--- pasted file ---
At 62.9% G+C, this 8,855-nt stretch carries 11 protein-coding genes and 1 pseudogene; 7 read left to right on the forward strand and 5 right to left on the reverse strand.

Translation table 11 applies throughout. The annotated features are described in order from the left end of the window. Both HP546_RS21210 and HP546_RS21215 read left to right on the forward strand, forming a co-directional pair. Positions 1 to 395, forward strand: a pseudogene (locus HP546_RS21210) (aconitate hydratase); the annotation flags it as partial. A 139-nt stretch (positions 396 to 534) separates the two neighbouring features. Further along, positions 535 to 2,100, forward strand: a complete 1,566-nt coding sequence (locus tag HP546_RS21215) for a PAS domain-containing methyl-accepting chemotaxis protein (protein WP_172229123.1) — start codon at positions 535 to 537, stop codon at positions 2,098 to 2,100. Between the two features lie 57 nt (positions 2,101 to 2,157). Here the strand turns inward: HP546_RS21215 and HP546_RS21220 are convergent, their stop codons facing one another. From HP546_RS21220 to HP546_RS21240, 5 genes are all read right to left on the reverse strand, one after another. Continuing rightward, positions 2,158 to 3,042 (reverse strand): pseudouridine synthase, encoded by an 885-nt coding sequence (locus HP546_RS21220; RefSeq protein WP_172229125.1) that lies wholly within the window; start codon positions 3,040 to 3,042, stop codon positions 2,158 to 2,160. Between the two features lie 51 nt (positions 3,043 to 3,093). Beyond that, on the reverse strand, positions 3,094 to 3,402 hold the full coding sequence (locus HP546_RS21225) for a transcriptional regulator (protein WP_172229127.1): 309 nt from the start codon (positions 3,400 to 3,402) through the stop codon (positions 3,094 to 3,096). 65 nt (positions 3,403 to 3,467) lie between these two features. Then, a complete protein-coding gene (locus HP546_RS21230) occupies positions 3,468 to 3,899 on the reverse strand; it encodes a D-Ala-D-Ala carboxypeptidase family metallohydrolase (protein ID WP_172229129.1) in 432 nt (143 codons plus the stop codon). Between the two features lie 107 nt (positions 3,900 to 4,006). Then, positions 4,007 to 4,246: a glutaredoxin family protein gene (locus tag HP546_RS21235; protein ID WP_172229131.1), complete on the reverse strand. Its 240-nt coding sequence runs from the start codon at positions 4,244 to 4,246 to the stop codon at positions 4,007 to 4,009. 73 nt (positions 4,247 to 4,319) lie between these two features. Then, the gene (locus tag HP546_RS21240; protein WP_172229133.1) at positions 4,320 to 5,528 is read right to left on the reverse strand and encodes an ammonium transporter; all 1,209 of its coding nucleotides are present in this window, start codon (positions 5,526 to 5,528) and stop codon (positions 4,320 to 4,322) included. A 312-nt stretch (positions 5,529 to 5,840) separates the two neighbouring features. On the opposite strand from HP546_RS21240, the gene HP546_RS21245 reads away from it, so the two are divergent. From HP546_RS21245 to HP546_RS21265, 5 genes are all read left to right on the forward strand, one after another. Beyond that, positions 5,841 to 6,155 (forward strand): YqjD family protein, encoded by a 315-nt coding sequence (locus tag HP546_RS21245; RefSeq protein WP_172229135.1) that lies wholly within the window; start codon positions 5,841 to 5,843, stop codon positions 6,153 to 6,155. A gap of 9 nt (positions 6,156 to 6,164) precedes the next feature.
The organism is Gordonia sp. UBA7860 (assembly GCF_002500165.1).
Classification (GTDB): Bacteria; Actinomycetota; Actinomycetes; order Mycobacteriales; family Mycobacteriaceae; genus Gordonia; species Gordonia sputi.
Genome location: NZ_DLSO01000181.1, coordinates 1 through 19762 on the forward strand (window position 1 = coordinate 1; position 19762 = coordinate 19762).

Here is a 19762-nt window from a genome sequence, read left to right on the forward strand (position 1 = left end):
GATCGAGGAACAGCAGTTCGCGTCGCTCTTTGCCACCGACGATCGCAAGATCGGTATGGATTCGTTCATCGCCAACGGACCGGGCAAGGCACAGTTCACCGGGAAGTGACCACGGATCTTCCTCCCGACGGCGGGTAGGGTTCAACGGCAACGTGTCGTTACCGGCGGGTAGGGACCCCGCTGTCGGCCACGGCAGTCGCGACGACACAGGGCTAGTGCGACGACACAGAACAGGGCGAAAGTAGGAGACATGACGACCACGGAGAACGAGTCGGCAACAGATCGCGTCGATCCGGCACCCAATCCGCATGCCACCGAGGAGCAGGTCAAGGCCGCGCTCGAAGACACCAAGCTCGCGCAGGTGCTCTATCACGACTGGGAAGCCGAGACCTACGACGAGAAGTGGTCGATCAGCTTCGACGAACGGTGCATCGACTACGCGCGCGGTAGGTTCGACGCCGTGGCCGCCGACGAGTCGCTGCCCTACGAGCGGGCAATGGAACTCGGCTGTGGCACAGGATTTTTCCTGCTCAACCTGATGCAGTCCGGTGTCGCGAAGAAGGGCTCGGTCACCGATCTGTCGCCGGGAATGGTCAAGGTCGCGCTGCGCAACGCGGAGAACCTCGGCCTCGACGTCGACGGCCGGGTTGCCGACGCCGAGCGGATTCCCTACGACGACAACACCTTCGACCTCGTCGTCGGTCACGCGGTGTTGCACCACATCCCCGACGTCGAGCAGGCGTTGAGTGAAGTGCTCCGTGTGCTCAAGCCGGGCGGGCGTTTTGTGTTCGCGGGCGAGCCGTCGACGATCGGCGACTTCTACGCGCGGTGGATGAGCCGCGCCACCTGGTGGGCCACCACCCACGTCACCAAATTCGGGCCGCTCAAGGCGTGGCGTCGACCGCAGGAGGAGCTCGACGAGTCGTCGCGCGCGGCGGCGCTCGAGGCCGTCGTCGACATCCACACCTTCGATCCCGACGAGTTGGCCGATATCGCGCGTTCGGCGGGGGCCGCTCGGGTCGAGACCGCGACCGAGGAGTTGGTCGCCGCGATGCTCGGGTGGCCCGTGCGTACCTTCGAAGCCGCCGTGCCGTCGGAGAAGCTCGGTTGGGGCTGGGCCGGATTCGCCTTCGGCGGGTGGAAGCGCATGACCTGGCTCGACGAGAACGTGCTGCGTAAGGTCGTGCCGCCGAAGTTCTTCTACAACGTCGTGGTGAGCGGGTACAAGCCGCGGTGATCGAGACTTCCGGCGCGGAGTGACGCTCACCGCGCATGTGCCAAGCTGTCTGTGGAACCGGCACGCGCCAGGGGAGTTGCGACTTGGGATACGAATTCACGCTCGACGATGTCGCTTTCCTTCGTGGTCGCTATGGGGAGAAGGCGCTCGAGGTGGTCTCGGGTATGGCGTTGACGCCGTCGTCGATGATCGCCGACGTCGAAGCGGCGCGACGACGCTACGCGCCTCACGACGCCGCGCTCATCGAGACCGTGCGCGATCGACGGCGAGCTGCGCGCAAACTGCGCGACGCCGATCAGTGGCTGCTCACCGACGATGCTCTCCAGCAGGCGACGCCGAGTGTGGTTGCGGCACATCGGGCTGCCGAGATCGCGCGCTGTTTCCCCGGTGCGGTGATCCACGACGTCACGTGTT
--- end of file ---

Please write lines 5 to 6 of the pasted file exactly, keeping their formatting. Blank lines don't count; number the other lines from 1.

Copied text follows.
Genome location: NZ_DLSO01000181.1, coordinates 1 through 19762 on the forward strand (window position 1 = coordinate 1; position 19762 = coordinate 19762).

Here is a 19762-nt window from a genome sequence, read left to right on the forward strand (position 1 = left end):